"If the timing is off, the brain won't set up its circuits properly," Hensch says.

Being able to control the timing of critical periods in different parts of the brain could possibly ameliorate developmental disorders such as autism, in which researchers believe critical periods may be inappropriately accelerated or delayed. Retriggering a critical period might also help people learn more readily after childhood – acquiring a new language, developing musical abilities or recovering from stroke or brain injury, for example.

Interestingly, Hensch and colleagues found that the brain cells that switch on critical periods in the visual system (parvalbumin cells) don't actually make Otx2 themselves. Instead, Otx2 is sent by the retina. In essence, the eye is telling the brain, "The eyes are ready and seeing properly -- you can rewire now."

"The eye is telling the brain when to become plastic, rather than the brain developing on its own clock," says Hensch, who is also a professor at Harvard Medical School and at Harvard University's Department of Molecular & Cellular Biology. "The idea that this class of molecular messenger is passed from cell to cell is considered unorthodox in cell biology." This idea, however, has long been advocated by Dr. Alain Prochiantz of the Ecole Normale Superieure (Paris) and College de France, Hensch's collaborator and a coauthor on the study.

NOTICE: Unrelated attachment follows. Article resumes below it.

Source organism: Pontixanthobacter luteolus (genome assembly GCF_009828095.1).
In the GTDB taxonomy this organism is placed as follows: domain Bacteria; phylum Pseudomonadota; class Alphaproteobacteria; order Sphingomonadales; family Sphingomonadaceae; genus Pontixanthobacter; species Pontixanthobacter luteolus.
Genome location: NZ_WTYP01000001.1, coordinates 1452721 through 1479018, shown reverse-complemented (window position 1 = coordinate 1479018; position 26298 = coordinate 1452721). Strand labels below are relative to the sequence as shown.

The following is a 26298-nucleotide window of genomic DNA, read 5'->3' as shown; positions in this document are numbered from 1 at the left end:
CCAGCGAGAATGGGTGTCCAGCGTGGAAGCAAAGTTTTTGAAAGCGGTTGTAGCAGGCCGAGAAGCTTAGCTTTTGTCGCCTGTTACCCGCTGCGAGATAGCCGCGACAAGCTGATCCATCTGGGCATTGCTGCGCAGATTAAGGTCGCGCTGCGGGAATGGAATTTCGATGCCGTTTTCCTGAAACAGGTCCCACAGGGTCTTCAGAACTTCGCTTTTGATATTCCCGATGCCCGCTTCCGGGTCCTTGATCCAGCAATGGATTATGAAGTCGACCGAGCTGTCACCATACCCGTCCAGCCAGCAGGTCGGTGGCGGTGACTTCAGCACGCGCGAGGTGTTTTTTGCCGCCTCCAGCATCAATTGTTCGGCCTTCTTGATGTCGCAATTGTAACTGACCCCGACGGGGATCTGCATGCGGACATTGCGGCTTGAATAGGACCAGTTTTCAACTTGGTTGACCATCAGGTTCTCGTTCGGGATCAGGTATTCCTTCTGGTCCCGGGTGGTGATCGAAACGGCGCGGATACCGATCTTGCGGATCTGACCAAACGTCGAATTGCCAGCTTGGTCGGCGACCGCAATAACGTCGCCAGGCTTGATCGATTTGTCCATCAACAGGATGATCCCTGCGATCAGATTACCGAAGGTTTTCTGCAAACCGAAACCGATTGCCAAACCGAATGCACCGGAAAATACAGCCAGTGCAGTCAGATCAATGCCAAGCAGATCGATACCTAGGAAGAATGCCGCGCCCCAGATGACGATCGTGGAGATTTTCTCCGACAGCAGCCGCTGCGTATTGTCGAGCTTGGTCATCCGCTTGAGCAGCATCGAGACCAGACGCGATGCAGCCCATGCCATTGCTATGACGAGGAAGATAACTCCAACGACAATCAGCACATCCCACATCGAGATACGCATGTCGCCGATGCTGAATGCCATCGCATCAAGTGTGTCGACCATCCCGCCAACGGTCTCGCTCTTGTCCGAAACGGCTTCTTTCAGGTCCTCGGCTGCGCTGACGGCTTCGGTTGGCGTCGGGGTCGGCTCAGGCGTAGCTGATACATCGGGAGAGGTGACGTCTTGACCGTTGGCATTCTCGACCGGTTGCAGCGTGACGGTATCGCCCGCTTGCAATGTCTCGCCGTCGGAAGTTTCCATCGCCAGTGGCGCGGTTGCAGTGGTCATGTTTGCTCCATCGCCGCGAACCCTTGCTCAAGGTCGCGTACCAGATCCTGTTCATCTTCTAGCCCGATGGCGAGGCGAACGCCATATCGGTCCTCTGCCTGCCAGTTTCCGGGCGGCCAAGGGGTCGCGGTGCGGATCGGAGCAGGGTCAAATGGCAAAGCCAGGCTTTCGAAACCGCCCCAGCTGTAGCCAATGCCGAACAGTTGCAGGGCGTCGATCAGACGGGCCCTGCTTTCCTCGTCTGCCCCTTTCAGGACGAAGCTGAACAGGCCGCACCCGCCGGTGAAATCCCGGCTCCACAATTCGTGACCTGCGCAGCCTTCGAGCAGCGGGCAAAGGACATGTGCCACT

It was previously known that when parvalbumin cells mature, they set up inhibitory circuits in the cortex, balancing the existing excitatory circuits. Hensch and others have shown that setting up inhibitory circuits is key in launching critical periods. "Early excitatory input is important to make first contacts between neurons," Hensch explains. "But then, at the next stage, you need inhibition."

In the current study, Hensch and colleagues demonstrated that when mice are reared in the dark, thus getting no visual input, Otx2 remains in the retina. Only when the mice received full visual input did Otx2 begin to appear in the cortex, and only then did parvalbumin cells start to mature.